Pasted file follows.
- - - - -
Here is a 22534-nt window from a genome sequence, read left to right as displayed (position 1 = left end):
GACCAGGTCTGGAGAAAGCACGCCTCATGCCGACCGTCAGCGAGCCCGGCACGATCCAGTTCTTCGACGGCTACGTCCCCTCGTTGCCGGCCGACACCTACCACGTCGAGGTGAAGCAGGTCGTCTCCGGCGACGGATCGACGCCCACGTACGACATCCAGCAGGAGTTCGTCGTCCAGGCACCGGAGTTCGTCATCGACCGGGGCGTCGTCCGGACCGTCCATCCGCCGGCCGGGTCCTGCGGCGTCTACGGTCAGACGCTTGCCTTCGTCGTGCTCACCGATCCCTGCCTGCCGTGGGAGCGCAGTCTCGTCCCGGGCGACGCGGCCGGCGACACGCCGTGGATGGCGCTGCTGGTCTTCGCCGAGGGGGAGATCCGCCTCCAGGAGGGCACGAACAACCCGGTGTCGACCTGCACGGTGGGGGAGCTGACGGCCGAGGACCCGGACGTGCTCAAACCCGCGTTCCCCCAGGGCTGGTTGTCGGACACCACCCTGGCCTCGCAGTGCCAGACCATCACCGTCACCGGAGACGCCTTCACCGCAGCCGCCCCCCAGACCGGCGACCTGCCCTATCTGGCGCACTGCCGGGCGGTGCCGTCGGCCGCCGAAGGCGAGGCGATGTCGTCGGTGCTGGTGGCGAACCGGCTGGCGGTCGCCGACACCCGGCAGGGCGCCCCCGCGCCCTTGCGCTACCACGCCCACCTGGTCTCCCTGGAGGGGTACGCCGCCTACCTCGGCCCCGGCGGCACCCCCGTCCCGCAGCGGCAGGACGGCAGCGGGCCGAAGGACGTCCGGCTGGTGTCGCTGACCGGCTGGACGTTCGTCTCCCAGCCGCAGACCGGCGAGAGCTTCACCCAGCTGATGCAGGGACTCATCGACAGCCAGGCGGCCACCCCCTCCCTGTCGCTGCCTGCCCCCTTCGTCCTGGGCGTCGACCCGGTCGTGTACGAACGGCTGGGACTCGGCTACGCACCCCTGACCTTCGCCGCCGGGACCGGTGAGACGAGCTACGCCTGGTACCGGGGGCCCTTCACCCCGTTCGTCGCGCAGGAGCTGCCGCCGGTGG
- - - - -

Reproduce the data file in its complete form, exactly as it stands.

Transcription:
Here is a 22534-nt window from a genome sequence, read left to right as displayed (position 1 = left end):
GACCAGGTCTGGAGAAAGCACGCCTCATGCCGACCGTCAGCGAGCCCGGCACGATCCAGTTCTTCGACGGCTACGTCCCCTCGTTGCCGGCCGACACCTACCACGTCGAGGTGAAGCAGGTCGTCTCCGGCGACGGATCGACGCCCACGTACGACATCCAGCAGGAGTTCGTCGTCCAGGCACCGGAGTTCGTCATCGACCGGGGCGTCGTCCGGACCGTCCATCCGCCGGCCGGGTCCTGCGGCGTCTACGGTCAGACGCTTGCCTTCGTCGTGCTCACCGATCCCTGCCTGCCGTGGGAGCGCAGTCTCGTCCCGGGCGACGCGGCCGGCGACACGCCGTGGATGGCGCTGCTGGTCTTCGCCGAGGGGGAGATCCGCCTCCAGGAGGGCACGAACAACCCGGTGTCGACCTGCACGGTGGGGGAGCTGACGGCCGAGGACCCGGACGTGCTCAAACCCGCGTTCCCCCAGGGCTGGTTGTCGGACACCACCCTGGCCTCGCAGTGCCAGACCATCACCGTCACCGGAGACGCCTTCACCGCAGCCGCCCCCCAGACCGGCGACCTGCCCTATCTGGCGCACTGCCGGGCGGTGCCGTCGGCCGCCGAAGGCGAGGCGATGTCGTCGGTGCTGGTGGCGAACCGGCTGGCGGTCGCCGACACCCGGCAGGGCGCCCCCGCGCCCTTGCGCTACCACGCCCACCTGGTCTCCCTGGAGGGGTACGCCGCCTACCTCGGCCCCGGCGGCACCCCCGTCCCGCAGCGGCAGGACGGCAGCGGGCCGAAGGACGTCCGGCTGGTGTCGCTGACCGGCTGGACGTTCGTCTCCCAGCCGCAGACCGGCGAGAGCTTCACCCAGCTGATGCAGGGACTCATCGACAGCCAGGCGGCCACCCCCTCCCTGTCGCTGCCTGCCCCCTTCGTCCTGGGCGTCGACCCGGTCGTGTACGAACGGCTGGGACTCGGCTACGCACCCCTGACCTTCGCCGCCGGGACCGGTGAGACGAGCTACGCCTGGTACCGGGGGCCCTTCACCCCGTTCGTCGCGCAGGAGCTGCCGCCGGTGG